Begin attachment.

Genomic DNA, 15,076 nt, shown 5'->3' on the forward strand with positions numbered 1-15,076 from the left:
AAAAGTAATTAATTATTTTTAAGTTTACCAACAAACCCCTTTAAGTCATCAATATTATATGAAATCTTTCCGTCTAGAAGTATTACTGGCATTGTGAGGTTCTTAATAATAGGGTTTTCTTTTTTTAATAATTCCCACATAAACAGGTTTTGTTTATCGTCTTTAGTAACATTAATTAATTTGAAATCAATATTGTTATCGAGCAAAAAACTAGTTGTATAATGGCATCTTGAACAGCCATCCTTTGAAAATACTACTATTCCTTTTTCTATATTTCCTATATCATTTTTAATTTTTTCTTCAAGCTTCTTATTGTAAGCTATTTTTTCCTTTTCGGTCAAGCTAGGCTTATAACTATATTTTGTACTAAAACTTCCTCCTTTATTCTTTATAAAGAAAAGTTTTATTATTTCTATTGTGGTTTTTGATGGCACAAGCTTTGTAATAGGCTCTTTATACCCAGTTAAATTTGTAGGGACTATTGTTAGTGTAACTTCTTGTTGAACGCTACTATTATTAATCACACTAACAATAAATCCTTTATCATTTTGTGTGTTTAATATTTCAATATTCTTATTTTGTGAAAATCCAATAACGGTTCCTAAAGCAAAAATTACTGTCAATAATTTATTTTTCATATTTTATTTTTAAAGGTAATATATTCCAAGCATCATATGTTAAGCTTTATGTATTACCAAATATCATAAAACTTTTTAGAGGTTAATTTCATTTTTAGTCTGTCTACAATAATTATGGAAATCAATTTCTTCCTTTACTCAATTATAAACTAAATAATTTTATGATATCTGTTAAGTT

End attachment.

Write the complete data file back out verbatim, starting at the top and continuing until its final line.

Genomic DNA, 15,076 nt, shown 5'->3' on the forward strand with positions numbered 1-15,076 from the left:
AAAAGTAATTAATTATTTTTAAGTTTACCAACAAACCCCTTTAAGTCATCAATATTATATGAAATCTTTCCGTCTAGAAGTATTACTGGCATTGTGAGGTTCTTAATAATAGGGTTTTCTTTTTTTAATAATTCCCACATAAACAGGTTTTGTTTATCGTCTTTAGTAACATTAATTAATTTGAAATCAATATTGTTATCGAGCAAAAAACTAGTTGTATAATGGCATCTTGAACAGCCATCCTTTGAAAATACTACTATTCCTTTTTCTATATTTCCTATATCATTTTTAATTTTTTCTTCAAGCTTCTTATTGTAAGCTATTTTTTCCTTTTCGGTCAAGCTAGGCTTATAACTATATTTTGTACTAAAACTTCCTCCTTTATTCTTTATAAAGAAAAGTTTTATTATTTCTATTGTGGTTTTTGATGGCACAAGCTTTGTAATAGGCTCTTTATACCCAGTTAAATTTGTAGGGACTATTGTTAGTGTAACTTCTTGTTGAACGCTACTATTATTAATCACACTAACAATAAATCCTTTATCATTTTGTGTGTTTAATATTTCAATATTCTTATTTTGTGAAAATCCAATAACGGTTCCTAAAGCAAAAATTACTGTCAATAATTTATTTTTCATATTTTATTTTTAAAGGTAATATATTCCAAGCATCATATGTTAAGCTTTATGTATTACCAAATATCATAAAACTTTTTAGAGGTTAATTTCATTTTTAGTCTGTCTACAATAATTATGGAAATCAATTTCTTCCTTTACTCAATTATAAACTAAATAATTTTATGATATCTGTTAAGTT